The N terminus of interleukin-8 (IL-8) receptor confers high affinity binding to human IL-8

Hiroyuki Suzuki, Gregory N. Prado, Nancy Wilkinson, Javier Navarro

Research output: Contribution to journalArticlepeer-review

36 Scopus citations

Abstract

Interleukin-8 (IL-8) is a potent inflammatory mediator that belongs to the family of C-X-C chemokines. IL-8 promotes the activation and the extravasation of circulating neutrophils to the site of inflammation. Two IL- 8 receptor isotypes (type A and B) are identified in human and rabbit neutrophils. IL-8 receptors belongs to the superfamily of G-protein-coupled receptors. Both receptor subtypes A and B bind with high affinity to human IL-8, but they exhibit distinct binding affinity to two functional and structurally related IL-8 peptides, melanoma growth-stimulating activity peptide (MGSA) and neutrophil-activating peptide-2 (NAP-2). Human IL-8 receptor A binds with low affinity to MGSA or NAP-2. In contrast, human IL-8 receptor B binds MGSA with high affinity, and NAP-2 with lesser affinity. Using receptor subtype chimeras, we determined that the N-terminal domain of the receptor confers ligand binding specificity (LaRosa, G. J., Thomas, K. M., Kaufmann, M. E., Mark, R., White, M., Taylor, L., Gray, G., Witt, D., and Navarro, J. (1992) J. Biol. Chem. 267, 25402-25406). In this work, we characterized by molecular cloning and expression a mouse receptor structurally homologous to the IL-8 receptor. We isolated a clone by screening a mouse genomic library with a rabbit IL-8 receptor A cDNA fragment as a probe. The mouse clone exhibited an open reading frame encoding a 359- amino acid protein. Hydropathy plot analysis of the amino acid sequence reveals seven transmembrane domains characteristic of G-protein-coupled receptors. The N terminus and the second extracellular loop contain one and two putative N-glycosylation sites, respectively. The intracellular C- terminal tail contains Ser and Thr residues as potential phosphorylation sites. Northern blot analysis showed that the mouse receptor gene is expressed in mouse neutrophils. The mouse receptor shows 65, 74, 66, and 70% amino acid identity to the rabbit IL-8 receptor subtypes A and B and human IL-8 receptor subtypes A and B, respectively. However, neither mouse neutrophils nor CHO cells expressing the mouse receptor bind human IL-8 in the nanomolar range. To identify the domain(s) conferring high affinity binding to IL-8, we constructed rabbit/mouse receptor chimeras. A rabbit/mouse receptor chimera, in which the N terminus of the mouse receptor is replaced by the N terminus of the rabbit IL-8 receptor A, exhibited high affinity binding to human IL-8, as well as a pharmacological profile corresponding to the rabbit IL-8 receptor A. These data indicate that the N terminus of the IL-8 receptor plays a dual role, one in conferring high affinity to human IL-8 and another in determining the ligand binding specificity. This study also suggests the existence of a mouse IL-8 with distinct molecular determinants to the human IL-8, which could confer high affinity binding to the mouse IL-8 receptor.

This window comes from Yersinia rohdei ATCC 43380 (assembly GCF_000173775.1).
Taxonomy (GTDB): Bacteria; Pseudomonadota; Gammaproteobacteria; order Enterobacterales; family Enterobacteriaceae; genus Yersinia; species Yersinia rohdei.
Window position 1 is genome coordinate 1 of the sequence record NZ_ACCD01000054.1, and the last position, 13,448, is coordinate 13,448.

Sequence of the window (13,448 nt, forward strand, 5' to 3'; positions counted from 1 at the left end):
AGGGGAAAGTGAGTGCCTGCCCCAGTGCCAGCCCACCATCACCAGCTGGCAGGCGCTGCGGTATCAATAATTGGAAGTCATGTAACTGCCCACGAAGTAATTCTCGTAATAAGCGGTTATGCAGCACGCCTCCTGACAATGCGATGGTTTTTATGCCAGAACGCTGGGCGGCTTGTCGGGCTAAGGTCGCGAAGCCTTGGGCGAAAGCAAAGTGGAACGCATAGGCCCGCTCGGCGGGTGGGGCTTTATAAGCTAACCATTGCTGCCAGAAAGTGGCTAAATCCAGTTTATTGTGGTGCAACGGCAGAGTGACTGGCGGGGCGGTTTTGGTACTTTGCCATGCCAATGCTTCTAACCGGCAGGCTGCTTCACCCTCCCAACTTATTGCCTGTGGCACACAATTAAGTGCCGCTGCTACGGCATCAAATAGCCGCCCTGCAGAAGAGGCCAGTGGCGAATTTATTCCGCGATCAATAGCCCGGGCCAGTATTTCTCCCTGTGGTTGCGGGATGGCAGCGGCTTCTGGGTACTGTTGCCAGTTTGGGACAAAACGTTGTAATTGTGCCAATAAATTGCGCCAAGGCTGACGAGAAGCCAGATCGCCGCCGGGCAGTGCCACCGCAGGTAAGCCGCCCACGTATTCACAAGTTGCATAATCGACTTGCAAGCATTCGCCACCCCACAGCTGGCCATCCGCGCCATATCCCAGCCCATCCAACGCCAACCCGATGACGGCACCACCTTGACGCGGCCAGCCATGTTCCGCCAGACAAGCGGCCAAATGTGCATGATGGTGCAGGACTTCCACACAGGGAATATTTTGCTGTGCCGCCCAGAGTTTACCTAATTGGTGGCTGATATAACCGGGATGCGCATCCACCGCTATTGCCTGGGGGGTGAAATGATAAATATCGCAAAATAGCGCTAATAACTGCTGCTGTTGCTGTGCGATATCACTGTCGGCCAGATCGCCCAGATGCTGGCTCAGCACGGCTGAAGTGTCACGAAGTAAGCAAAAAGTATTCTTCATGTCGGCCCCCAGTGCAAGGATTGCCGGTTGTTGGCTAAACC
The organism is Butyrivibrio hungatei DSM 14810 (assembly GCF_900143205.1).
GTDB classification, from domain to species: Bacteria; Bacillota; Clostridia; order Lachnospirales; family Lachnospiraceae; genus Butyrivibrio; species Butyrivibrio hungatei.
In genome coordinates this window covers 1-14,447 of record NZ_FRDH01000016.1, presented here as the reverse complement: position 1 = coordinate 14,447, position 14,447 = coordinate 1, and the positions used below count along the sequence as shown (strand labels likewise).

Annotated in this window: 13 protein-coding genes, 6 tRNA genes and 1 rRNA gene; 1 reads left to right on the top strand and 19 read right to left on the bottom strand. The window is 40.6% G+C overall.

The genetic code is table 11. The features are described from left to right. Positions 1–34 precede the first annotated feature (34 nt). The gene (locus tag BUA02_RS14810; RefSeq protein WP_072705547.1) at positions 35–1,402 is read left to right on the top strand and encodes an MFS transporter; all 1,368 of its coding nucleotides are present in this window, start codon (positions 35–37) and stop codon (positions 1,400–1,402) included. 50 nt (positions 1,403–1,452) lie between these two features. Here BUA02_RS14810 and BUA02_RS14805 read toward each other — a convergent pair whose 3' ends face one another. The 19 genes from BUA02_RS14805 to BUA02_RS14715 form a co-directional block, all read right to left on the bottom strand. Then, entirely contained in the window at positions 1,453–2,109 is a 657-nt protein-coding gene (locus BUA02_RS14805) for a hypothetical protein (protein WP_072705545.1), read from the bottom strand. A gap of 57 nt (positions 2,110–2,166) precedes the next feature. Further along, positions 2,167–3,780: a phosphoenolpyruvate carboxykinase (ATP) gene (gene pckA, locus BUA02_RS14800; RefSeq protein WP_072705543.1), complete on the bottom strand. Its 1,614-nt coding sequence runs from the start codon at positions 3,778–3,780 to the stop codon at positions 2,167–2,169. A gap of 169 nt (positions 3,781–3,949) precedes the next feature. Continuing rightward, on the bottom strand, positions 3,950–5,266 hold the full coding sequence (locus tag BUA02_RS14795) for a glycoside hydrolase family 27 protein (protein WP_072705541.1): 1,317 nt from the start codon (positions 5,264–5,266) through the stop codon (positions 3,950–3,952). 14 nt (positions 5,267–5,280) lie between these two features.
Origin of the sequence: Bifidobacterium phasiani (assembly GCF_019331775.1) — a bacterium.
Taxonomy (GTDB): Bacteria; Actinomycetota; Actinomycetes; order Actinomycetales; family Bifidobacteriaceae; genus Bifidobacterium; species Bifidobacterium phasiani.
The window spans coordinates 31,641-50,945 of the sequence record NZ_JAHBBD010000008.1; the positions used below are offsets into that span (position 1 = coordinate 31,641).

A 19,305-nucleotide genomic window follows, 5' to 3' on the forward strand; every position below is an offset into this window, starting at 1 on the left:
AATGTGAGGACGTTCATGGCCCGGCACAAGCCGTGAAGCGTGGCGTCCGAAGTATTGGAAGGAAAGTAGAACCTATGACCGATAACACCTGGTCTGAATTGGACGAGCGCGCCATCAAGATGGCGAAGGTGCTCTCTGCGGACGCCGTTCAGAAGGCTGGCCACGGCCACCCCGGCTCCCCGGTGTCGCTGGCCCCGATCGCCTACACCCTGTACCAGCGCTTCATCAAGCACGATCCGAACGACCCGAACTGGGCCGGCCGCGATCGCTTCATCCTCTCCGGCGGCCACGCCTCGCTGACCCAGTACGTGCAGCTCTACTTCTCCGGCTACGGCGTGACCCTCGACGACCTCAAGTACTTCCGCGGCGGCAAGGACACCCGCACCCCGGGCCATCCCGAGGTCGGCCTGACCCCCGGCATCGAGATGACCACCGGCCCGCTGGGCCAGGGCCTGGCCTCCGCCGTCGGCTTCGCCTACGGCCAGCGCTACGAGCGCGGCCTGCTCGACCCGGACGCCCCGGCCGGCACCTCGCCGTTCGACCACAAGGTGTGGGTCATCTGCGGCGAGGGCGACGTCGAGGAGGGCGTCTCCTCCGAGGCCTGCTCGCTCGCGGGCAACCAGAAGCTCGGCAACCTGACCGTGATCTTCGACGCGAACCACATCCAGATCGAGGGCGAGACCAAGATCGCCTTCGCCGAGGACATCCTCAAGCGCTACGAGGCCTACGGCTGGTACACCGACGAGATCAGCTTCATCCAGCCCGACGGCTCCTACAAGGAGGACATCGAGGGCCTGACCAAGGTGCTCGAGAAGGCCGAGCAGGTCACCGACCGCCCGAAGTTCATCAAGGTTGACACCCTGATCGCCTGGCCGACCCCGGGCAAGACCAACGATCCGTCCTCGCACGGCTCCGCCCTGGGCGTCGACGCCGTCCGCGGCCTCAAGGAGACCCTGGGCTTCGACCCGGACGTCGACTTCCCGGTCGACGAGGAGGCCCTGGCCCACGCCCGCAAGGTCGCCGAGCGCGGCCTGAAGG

Original languageEnglish (US)
Pages (from-to)18263-18266
Number of pages4
JournalJournal of Biological Chemistry
Volume269
Issue number28
StatePublished - Jul 15 1994

ASJC Scopus subject areas

  • Biochemistry
  • Molecular Biology
  • Cell Biology

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